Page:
"I think Joseph's latest fall collection has been one of its strongest in recent years. The brand has certainly got its mojo back and is back in the conversation in terms of the being a 'cool' fashion brand," says Harper's Bazaar's Gabriele Hackworthy, whose first memory of Joseph, like most women, was an obsession with a pair of trousers. "They are becoming famous again for the building blocks we all need in our wardrobes - a great silk shirt, a fabulous tailored pants suit, an investment coat. Joseph's own brand strength is offering women a cool modern urban wardrobe. Their ranges always include beautifully crafted, highly designed basics on par with the best luxury brands in the world but at an accessible price point. The current collection mixes perfectly with my designer pieces from brands like Balenciaga and Givenchy and I love that I can walk into any Joseph store and know that I will find pieces that are completely on trend, fit well, are well made and won't send me into bankruptcy."
For Joseph's autumn/winter 2012 offering, all of this collaborative creativity has resulted in a collection that throws military references into the mix with muted country plaids and statement pieces in animal print - with a smattering of studs for added rock 'n' roll edge. It's the kind of collection that has enough edge to be worn by Rihanna but - broken down - there are pieces elegant enough for royalty too.
So far, the results speak for themselves. Sales on Joseph's own-brand collections are up 24 per cent since Ferrero initiated her plan in 2008; and within the next 12 months, 10 new international Joseph stores will have opened their doors, with a further 50 stores expected to open in the next three years.
Ferrero's plan is working and Joseph's talented female trio is showing that success can be achieved even when living between two cities (London and Milan for Ferrero; Paris and London for Trotter; and New York and Paris for Sauvé), and even as mothers of very young children.
"The great thing is that you can have it all if you don't feel guilty," says Ferrero, whose three-year-old son was born after she turned 40 while at Joseph. "If you know that [work] is what makes you happy, and that your baby is much happier if you are happy; and that it is about quality time, not just time, it can be incredibly rewarding. Definitely, for me, it has been the best journey of my life."
Motherhood for the first time after the age of 40 is an experience that Ferrero shares with Trotter. "All my adult life I've been very much about my career. I always thought, 'oh I'll have children but I'm not really sure when'," says Trotter. "And then I hit 40 and, you know, all of your friends are like, 'tick tock'. Sara was very much a role model for me in that it was the first time I'd ever seen a woman having a child, doing her job and still being in control. I think it really gave me the courage to believe that I could do it."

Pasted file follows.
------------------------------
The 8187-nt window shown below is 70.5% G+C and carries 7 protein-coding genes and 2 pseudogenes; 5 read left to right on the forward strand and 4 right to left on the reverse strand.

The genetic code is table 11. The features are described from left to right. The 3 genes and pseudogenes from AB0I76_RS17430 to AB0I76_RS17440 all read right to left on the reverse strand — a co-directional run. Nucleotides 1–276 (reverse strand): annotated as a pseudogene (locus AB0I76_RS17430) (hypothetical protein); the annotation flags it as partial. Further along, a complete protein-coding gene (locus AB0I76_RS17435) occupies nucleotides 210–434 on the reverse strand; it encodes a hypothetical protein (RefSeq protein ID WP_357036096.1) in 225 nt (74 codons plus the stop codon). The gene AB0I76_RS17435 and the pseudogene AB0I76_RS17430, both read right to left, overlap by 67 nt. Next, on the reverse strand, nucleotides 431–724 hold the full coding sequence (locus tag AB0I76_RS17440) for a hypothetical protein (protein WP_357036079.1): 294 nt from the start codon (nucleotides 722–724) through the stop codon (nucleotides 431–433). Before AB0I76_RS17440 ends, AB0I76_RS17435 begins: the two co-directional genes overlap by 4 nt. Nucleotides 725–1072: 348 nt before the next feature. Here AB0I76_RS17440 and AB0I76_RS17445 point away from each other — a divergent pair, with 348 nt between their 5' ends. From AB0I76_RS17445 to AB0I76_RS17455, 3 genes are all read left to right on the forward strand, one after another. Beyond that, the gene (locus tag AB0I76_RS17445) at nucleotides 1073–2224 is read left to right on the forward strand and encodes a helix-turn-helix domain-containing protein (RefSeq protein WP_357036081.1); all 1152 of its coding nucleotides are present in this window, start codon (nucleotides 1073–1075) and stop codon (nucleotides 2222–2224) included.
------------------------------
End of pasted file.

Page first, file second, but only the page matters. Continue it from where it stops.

It's a role that has changed the way that both women work. Trotter continues, "[Motherhood] makes you a lot more decisive about things. I used to procrastinate a lot more on things. [As a mother] you can't procrastinate, you don't have time to, so it makes you a lot more decisive and more aware of your time. Before, I would sit in the office until whatever time and think 'yeah, yeah I've got all this time to do this', but now I have to make a decision because I need to get home and bathe my kids."
And this creative assertiveness has impacted on the way that she designs. "What I want from my clothes today is different from before. I get up early every morning, spend time with my children, go to work and then often go on to dinner. I need clothes that can take me from day to evening and that still look good. I think this is very much in line with the Joseph girl. So it's not only changed my attitude from a time point of view, but how I design and fit the collection."
Ferrero and Trotter both agree that motherhood is a game-changer. So when the birth of Trotter's son disrupted plans for Joseph to make its catwalk debut at London Fashion Week for spring/summer 2013, it was an obvious decision to postpone the show.
The next big news is the launch of Joseph's long-awaited e-commerce website. Scheduled to go live in October, the site has been designed to have the same sleek, pared-back minimalism that the stores are known for. "We have arrived [online] after everyone else but we have finally arrived," says Ferrero of the site which has been expected imminently for years. The site will initially sell only Joseph's own-brand collections but it will be the first time that it has all been available in one space.
Then, after the e-commerce launch, we can expect a fully-fledged fashion show from Joseph at London Fashion Week come February 2013, which will undoubtedly put the brand firmly on the radar for anyone who might have missed its masterful return to fashion's fore. Expectations will be high (Trotter says that she will feel as if she is "in London Fashion Week naked") but, with this triumvirate pulling all the strings, it's sure to be a hit.